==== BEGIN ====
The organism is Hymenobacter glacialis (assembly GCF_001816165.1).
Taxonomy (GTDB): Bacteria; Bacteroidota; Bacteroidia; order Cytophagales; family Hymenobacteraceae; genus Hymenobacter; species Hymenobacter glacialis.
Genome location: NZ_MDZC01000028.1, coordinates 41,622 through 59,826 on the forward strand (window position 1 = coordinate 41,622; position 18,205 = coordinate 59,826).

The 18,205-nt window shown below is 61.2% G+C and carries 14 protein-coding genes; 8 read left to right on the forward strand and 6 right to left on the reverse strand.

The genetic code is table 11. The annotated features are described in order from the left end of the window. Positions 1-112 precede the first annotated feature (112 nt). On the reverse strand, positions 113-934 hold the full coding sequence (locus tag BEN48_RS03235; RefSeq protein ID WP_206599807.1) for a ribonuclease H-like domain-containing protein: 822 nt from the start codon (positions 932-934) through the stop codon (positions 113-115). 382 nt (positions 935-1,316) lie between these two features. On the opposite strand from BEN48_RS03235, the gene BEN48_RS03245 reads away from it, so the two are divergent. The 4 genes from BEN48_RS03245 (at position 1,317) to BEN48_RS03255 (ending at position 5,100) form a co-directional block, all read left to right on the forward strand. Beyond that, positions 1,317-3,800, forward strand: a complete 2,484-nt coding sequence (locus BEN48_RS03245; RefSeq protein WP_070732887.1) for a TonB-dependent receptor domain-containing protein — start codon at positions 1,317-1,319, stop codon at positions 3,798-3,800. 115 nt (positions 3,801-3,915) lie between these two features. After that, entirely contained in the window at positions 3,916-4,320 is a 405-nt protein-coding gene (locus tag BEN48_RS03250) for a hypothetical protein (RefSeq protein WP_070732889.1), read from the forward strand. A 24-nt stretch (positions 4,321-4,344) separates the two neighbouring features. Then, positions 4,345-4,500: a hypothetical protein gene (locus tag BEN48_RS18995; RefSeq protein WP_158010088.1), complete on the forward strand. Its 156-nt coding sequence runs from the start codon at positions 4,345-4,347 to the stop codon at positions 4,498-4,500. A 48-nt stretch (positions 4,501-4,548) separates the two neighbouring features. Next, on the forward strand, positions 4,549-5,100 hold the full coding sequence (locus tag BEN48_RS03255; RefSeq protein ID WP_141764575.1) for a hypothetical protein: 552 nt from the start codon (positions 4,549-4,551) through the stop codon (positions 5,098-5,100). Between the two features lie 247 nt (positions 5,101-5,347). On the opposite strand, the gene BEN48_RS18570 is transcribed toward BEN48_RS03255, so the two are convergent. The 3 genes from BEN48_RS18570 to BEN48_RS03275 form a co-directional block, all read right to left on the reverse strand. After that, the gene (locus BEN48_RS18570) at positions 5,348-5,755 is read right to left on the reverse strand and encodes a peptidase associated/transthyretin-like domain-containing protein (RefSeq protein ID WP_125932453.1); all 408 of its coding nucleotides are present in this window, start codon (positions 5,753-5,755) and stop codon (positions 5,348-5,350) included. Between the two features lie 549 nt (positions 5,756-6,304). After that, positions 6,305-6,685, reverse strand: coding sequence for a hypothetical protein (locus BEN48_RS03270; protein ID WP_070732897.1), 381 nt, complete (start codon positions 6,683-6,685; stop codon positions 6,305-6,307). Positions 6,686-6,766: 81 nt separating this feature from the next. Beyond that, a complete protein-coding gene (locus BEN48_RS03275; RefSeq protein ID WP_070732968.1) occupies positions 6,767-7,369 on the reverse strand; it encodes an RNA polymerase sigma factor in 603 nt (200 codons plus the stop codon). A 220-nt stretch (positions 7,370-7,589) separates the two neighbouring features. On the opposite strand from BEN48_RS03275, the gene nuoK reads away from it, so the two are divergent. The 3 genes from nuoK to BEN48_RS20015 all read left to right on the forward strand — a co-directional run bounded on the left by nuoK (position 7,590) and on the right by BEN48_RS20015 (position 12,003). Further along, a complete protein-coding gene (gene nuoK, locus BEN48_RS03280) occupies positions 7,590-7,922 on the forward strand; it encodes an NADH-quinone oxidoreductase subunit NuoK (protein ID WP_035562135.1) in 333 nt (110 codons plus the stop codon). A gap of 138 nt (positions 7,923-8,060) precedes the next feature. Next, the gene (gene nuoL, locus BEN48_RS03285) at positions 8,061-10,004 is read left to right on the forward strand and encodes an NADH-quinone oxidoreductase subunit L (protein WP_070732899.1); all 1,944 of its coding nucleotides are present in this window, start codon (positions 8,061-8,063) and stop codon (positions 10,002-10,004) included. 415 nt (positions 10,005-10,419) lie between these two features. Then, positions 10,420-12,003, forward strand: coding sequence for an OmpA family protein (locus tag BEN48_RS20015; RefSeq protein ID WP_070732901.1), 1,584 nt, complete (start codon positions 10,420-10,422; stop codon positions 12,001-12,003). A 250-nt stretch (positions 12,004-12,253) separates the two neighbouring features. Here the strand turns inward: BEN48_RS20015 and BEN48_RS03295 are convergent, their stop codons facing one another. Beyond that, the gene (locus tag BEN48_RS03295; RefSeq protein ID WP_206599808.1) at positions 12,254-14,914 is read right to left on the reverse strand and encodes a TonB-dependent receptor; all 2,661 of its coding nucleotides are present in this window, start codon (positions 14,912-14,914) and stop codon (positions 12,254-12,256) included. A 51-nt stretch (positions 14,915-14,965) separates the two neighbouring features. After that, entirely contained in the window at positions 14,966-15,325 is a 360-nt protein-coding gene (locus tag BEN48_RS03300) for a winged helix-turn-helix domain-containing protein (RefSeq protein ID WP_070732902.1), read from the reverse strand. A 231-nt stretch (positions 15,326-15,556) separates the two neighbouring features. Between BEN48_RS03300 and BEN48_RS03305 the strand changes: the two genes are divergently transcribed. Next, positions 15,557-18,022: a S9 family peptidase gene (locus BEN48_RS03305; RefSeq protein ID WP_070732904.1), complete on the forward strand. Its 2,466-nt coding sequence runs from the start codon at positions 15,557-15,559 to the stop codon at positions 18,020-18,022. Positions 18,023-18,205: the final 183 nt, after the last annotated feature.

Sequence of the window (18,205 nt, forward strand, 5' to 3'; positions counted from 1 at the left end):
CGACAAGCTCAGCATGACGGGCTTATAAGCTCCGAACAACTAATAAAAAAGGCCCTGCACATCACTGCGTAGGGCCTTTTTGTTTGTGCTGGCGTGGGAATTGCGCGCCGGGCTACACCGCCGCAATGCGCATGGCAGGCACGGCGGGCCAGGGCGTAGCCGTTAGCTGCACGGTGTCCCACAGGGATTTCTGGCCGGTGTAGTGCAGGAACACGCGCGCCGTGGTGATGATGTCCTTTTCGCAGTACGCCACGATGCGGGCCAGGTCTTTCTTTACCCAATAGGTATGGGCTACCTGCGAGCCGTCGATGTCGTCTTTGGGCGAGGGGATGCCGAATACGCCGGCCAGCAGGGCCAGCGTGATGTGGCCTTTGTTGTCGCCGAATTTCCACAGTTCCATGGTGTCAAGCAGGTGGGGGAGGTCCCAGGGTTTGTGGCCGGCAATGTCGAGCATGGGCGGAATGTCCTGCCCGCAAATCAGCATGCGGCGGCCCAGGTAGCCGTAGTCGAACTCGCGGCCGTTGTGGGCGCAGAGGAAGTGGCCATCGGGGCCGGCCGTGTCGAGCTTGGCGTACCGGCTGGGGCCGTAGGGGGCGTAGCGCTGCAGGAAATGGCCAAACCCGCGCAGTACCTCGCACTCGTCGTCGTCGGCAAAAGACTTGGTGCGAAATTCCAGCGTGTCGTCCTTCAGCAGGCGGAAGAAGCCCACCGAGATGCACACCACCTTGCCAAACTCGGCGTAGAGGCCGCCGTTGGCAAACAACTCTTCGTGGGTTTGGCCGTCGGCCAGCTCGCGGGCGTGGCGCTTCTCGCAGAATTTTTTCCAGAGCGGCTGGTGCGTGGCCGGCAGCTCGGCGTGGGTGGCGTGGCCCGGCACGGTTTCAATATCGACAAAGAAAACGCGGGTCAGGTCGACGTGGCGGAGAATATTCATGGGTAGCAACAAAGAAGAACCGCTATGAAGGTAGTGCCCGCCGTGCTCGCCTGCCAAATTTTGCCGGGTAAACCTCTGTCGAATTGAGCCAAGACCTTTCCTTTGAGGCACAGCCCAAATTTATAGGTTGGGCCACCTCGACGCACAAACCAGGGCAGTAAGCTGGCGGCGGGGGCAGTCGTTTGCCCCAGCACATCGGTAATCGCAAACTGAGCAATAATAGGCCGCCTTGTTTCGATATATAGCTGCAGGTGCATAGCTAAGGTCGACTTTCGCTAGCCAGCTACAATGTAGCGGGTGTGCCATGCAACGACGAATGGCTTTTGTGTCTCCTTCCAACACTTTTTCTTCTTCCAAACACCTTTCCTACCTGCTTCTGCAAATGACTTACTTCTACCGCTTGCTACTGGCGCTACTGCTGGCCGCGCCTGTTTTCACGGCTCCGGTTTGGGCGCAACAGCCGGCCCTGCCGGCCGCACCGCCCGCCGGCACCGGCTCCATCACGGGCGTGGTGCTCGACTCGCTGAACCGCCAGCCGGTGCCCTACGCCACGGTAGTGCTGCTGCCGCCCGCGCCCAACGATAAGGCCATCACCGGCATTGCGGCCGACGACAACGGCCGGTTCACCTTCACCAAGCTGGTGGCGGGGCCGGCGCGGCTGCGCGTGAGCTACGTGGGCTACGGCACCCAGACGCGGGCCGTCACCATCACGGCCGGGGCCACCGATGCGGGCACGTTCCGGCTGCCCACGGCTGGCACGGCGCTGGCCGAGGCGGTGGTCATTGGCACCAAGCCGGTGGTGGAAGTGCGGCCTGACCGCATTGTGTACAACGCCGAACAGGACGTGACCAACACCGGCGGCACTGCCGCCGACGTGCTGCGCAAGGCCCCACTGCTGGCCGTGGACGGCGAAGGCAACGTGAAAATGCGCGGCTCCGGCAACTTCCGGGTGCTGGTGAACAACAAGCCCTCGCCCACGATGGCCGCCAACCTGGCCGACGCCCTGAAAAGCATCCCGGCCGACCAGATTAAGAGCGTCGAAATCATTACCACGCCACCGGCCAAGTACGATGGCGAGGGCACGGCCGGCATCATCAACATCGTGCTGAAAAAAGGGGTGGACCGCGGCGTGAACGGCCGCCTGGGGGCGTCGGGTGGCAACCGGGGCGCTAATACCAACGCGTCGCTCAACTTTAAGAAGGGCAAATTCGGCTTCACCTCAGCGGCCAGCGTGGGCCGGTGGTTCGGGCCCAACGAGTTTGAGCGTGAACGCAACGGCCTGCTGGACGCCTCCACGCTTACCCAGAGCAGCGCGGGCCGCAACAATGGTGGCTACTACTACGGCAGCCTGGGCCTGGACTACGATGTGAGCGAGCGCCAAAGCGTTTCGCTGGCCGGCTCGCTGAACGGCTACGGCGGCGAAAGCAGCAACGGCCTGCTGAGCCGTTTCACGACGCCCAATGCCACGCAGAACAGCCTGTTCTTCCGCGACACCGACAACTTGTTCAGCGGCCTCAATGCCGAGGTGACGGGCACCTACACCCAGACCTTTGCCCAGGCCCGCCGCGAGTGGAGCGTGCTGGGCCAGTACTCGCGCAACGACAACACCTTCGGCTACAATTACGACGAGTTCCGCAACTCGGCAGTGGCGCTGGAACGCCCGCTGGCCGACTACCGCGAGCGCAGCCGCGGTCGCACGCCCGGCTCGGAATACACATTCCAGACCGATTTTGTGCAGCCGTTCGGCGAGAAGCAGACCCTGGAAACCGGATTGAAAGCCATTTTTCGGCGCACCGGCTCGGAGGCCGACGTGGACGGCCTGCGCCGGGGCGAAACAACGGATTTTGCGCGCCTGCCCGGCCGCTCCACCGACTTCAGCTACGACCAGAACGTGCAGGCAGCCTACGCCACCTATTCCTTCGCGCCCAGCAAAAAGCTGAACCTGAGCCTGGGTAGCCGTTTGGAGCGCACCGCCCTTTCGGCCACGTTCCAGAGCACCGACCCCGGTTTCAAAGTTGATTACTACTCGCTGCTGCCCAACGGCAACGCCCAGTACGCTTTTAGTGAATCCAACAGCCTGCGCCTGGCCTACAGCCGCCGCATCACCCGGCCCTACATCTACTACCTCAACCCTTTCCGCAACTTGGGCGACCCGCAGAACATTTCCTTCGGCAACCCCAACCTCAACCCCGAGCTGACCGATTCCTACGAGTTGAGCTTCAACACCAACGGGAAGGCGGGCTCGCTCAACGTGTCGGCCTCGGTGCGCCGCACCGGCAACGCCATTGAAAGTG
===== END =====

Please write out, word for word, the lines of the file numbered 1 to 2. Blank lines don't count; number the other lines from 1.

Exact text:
The organism is Hymenobacter glacialis (assembly GCF_001816165.1).
Taxonomy (GTDB): Bacteria; Bacteroidota; Bacteroidia; order Cytophagales; family Hymenobacteraceae; genus Hymenobacter; species Hymenobacter glacialis.